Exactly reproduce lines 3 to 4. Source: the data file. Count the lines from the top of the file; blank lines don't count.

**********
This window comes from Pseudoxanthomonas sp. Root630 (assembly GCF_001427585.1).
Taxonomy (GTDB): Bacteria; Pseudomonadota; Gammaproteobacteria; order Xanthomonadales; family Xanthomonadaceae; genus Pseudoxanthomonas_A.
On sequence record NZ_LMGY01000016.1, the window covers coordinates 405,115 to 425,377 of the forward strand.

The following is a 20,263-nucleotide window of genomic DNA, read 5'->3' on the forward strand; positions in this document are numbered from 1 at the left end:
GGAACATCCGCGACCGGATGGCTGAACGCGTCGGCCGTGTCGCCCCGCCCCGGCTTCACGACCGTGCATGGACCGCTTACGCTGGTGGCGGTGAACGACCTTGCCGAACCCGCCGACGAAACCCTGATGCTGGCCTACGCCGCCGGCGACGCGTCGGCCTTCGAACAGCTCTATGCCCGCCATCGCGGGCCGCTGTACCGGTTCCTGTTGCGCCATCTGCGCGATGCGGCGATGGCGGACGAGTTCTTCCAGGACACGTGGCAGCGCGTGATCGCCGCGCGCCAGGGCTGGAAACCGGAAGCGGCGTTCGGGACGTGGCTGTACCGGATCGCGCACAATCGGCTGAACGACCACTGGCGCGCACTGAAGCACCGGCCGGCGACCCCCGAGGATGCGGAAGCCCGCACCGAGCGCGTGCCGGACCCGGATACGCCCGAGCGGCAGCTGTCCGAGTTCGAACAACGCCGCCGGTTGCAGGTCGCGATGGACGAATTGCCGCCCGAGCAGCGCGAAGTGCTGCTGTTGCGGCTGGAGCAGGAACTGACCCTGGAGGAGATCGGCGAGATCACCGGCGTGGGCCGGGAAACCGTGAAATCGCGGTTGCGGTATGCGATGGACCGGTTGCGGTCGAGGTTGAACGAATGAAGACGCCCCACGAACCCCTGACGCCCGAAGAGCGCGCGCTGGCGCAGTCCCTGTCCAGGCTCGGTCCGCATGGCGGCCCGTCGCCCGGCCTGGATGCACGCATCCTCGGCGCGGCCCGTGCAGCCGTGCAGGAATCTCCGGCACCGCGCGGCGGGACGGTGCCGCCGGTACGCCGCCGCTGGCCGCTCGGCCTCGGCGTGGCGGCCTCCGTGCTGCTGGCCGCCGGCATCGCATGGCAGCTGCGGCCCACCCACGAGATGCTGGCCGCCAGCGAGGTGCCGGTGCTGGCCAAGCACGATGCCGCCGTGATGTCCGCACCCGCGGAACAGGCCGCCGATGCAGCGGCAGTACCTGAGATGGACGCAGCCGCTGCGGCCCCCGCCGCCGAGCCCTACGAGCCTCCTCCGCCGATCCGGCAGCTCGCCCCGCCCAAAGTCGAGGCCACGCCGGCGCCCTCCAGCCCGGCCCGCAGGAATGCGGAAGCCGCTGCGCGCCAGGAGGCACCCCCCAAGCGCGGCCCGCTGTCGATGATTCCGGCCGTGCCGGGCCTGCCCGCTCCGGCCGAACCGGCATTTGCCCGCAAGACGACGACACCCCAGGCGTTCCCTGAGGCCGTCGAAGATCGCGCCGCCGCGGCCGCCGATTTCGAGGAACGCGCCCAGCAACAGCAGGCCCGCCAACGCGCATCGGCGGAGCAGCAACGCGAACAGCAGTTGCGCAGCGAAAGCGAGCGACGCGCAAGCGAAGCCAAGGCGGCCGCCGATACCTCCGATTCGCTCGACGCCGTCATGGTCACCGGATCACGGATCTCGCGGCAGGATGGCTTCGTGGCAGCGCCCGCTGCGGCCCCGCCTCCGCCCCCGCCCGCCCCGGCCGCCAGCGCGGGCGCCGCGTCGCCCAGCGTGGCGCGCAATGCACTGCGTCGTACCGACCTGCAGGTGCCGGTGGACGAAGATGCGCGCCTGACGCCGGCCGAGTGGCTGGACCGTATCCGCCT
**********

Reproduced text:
On sequence record NZ_LMGY01000016.1, the window covers coordinates 405,115 to 425,377 of the forward strand.

The following is a 20,263-nucleotide window of genomic DNA, read 5'->3' on the forward strand; positions in this document are numbered from 1 at the left end: